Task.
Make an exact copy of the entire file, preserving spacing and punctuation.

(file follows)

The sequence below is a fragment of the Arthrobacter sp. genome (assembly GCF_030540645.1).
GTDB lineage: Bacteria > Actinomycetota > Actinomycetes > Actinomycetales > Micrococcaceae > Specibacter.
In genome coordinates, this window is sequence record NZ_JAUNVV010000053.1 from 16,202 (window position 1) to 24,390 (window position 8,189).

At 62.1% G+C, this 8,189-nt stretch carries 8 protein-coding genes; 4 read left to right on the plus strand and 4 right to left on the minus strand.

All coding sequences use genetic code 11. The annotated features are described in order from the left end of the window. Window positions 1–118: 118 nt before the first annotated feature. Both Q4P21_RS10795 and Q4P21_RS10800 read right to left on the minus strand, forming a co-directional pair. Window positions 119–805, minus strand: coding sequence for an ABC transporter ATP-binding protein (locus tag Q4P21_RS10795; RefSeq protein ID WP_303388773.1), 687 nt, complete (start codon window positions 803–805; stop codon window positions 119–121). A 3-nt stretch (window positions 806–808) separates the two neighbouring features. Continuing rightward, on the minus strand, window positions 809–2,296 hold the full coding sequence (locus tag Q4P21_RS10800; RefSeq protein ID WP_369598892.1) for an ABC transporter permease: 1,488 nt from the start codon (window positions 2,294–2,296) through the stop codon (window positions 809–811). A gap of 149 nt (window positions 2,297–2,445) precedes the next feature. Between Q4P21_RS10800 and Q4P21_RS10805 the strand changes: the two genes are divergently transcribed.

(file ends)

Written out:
The sequence below is a fragment of the Arthrobacter sp. genome (assembly GCF_030540645.1).
GTDB lineage: Bacteria > Actinomycetota > Actinomycetes > Actinomycetales > Micrococcaceae > Specibacter.
In genome coordinates, this window is sequence record NZ_JAUNVV010000053.1 from 16,202 (window position 1) to 24,390 (window position 8,189).

At 62.1% G+C, this 8,189-nt stretch carries 8 protein-coding genes; 4 read left to right on the plus strand and 4 right to left on the minus strand.

All coding sequences use genetic code 11. The annotated features are described in order from the left end of the window. Window positions 1–118: 118 nt before the first annotated feature. Both Q4P21_RS10795 and Q4P21_RS10800 read right to left on the minus strand, forming a co-directional pair. Window positions 119–805, minus strand: coding sequence for an ABC transporter ATP-binding protein (locus tag Q4P21_RS10795; RefSeq protein ID WP_303388773.1), 687 nt, complete (start codon window positions 803–805; stop codon window positions 119–121). A 3-nt stretch (window positions 806–808) separates the two neighbouring features. Continuing rightward, on the minus strand, window positions 809–2,296 hold the full coding sequence (locus tag Q4P21_RS10800; RefSeq protein ID WP_369598892.1) for an ABC transporter permease: 1,488 nt from the start codon (window positions 2,294–2,296) through the stop codon (window positions 809–811). A gap of 149 nt (window positions 2,297–2,445) precedes the next feature. Between Q4P21_RS10800 and Q4P21_RS10805 the strand changes: the two genes are divergently transcribed.